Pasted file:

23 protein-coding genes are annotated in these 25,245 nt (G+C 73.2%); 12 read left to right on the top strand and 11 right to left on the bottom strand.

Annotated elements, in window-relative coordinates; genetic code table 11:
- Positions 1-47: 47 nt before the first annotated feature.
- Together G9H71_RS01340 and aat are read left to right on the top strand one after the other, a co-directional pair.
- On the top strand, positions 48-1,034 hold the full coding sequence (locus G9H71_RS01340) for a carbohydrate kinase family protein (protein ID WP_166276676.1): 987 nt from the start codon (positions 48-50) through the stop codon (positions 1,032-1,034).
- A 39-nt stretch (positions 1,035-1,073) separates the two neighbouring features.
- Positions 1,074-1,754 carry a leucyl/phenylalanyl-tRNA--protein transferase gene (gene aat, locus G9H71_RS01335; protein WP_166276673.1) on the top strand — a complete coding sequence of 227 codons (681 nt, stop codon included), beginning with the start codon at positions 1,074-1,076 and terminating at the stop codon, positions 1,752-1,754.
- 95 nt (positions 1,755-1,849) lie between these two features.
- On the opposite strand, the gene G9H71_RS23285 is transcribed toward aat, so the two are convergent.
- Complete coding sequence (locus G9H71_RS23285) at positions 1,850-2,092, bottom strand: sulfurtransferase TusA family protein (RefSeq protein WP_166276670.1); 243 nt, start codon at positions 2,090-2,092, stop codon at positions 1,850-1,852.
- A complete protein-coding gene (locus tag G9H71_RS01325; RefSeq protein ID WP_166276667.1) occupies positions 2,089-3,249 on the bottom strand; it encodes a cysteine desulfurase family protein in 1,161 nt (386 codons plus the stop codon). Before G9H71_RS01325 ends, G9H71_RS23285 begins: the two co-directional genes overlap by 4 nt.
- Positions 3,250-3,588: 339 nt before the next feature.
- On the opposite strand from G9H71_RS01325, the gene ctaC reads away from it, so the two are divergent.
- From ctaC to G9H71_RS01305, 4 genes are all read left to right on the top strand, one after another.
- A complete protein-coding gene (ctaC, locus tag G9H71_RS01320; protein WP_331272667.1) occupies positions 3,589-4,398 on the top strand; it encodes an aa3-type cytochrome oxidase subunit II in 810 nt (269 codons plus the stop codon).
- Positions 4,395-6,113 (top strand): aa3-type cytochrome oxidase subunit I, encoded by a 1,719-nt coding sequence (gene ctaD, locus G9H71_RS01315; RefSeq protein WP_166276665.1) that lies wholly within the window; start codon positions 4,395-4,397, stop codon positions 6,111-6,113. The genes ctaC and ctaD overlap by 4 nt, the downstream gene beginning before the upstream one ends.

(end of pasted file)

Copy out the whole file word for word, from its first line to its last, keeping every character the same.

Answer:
23 protein-coding genes are annotated in these 25,245 nt (G+C 73.2%); 12 read left to right on the top strand and 11 right to left on the bottom strand.

Annotated elements, in window-relative coordinates; genetic code table 11:
- Positions 1-47: 47 nt before the first annotated feature.
- Together G9H71_RS01340 and aat are read left to right on the top strand one after the other, a co-directional pair.
- On the top strand, positions 48-1,034 hold the full coding sequence (locus G9H71_RS01340) for a carbohydrate kinase family protein (protein ID WP_166276676.1): 987 nt from the start codon (positions 48-50) through the stop codon (positions 1,032-1,034).
- A 39-nt stretch (positions 1,035-1,073) separates the two neighbouring features.
- Positions 1,074-1,754 carry a leucyl/phenylalanyl-tRNA--protein transferase gene (gene aat, locus G9H71_RS01335; protein WP_166276673.1) on the top strand — a complete coding sequence of 227 codons (681 nt, stop codon included), beginning with the start codon at positions 1,074-1,076 and terminating at the stop codon, positions 1,752-1,754.
- 95 nt (positions 1,755-1,849) lie between these two features.
- On the opposite strand, the gene G9H71_RS23285 is transcribed toward aat, so the two are convergent.
- Complete coding sequence (locus G9H71_RS23285) at positions 1,850-2,092, bottom strand: sulfurtransferase TusA family protein (RefSeq protein WP_166276670.1); 243 nt, start codon at positions 2,090-2,092, stop codon at positions 1,850-1,852.
- A complete protein-coding gene (locus tag G9H71_RS01325; RefSeq protein ID WP_166276667.1) occupies positions 2,089-3,249 on the bottom strand; it encodes a cysteine desulfurase family protein in 1,161 nt (386 codons plus the stop codon). Before G9H71_RS01325 ends, G9H71_RS23285 begins: the two co-directional genes overlap by 4 nt.
- Positions 3,250-3,588: 339 nt before the next feature.
- On the opposite strand from G9H71_RS01325, the gene ctaC reads away from it, so the two are divergent.
- From ctaC to G9H71_RS01305, 4 genes are all read left to right on the top strand, one after another.
- A complete protein-coding gene (ctaC, locus tag G9H71_RS01320; protein WP_331272667.1) occupies positions 3,589-4,398 on the top strand; it encodes an aa3-type cytochrome oxidase subunit II in 810 nt (269 codons plus the stop codon).
- Positions 4,395-6,113 (top strand): aa3-type cytochrome oxidase subunit I, encoded by a 1,719-nt coding sequence (gene ctaD, locus G9H71_RS01315; RefSeq protein WP_166276665.1) that lies wholly within the window; start codon positions 4,395-4,397, stop codon positions 6,111-6,113. The genes ctaC and ctaD overlap by 4 nt, the downstream gene beginning before the upstream one ends.